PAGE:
Each kid faced the same obstacle. They reached a certain height on the rock wall. They looked down and froze, mustering just enough energy to speak a few words.
“I can’t go any higher.”
Each parent took the same approach to get their kid to go a little higher.
“Just go one peg higher and then you can come down.”
Each child went one peg higher and stopped.
“I want to come down now.”
“Okay. Now go one peg higher.”
With a little more encouragement, each one climbed a peg higher. By now, most of the kids climbed to the top without any additional hesitation.
One Peg At A Time
You can guess what happened. Each child had a predetermined belief about how high they could go. Going beyond that height caused them fear.
The fear results from a predetermined belief. They believe they are capable of reaching a certain height. If they try to go higher they’ll fall.
When we encouraged them to go just one peg higher, it forced them to question that belief. After going two pegs higher, they now had enough confidence they could climb to the top.
What would have happened if we, as parents, told them to come down at their first protest? It would have confirmed their belief that they could only reach a certain height.
The Magic Of Encouragement
The added encouragement made them question their limiting belief. They soon realized they were wrong. They could make it up to the top. Maybe, just maybe it’ll spark something in them the next time they take on a challenge beyond what they believe they are capable of achieving.
As adults, we struggle with the same limiting beliefs as children. I myself fall victim to this. The only difference between now and then are the challenges. Thirty years ago I feared climbing up a wall. Today it might be taking on a job beyond my comfort zone or leading a team of more experienced people.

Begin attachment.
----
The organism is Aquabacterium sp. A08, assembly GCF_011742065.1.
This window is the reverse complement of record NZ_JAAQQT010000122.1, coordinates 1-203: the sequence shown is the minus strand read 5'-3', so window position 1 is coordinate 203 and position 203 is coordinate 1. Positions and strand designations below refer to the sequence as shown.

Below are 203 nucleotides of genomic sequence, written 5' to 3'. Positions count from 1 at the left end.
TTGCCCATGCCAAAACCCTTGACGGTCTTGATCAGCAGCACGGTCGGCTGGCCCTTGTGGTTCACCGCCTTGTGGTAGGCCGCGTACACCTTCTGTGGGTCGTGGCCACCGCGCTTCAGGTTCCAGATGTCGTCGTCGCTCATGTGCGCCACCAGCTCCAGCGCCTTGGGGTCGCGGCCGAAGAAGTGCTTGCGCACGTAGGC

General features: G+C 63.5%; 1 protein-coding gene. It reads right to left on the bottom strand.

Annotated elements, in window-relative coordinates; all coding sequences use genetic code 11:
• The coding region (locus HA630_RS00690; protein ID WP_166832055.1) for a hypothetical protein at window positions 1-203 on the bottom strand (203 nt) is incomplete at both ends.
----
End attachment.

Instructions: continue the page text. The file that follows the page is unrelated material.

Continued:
In some ways fear accumulates with age. Thirty years ago I ate food that fell on the floor. Today I wouldn’t dare do that. I tried dangerous feats on jungle gyms. I cringe when my kids do that today.
As we shed naivety we accumulate more fears.
The One Peg Rule For Adults
These young kids proved it to themselves. It’s a good reminder to us too.
We’re capable of far more than we believe.
Maybe you’ve hesitated to hit publish on that blog post. Maybe you avoid asking that friend out on a date out of fear of rejection. Do you keep a book of poetry hidden from the world, worried about what people might think?
You don’t have to throw all caution to the wind but maybe you can go one peg higher. You might find there’s nothing to fear. Or you might find what you feared really isn’t so bad. If that’s the case, why not go another peg higher?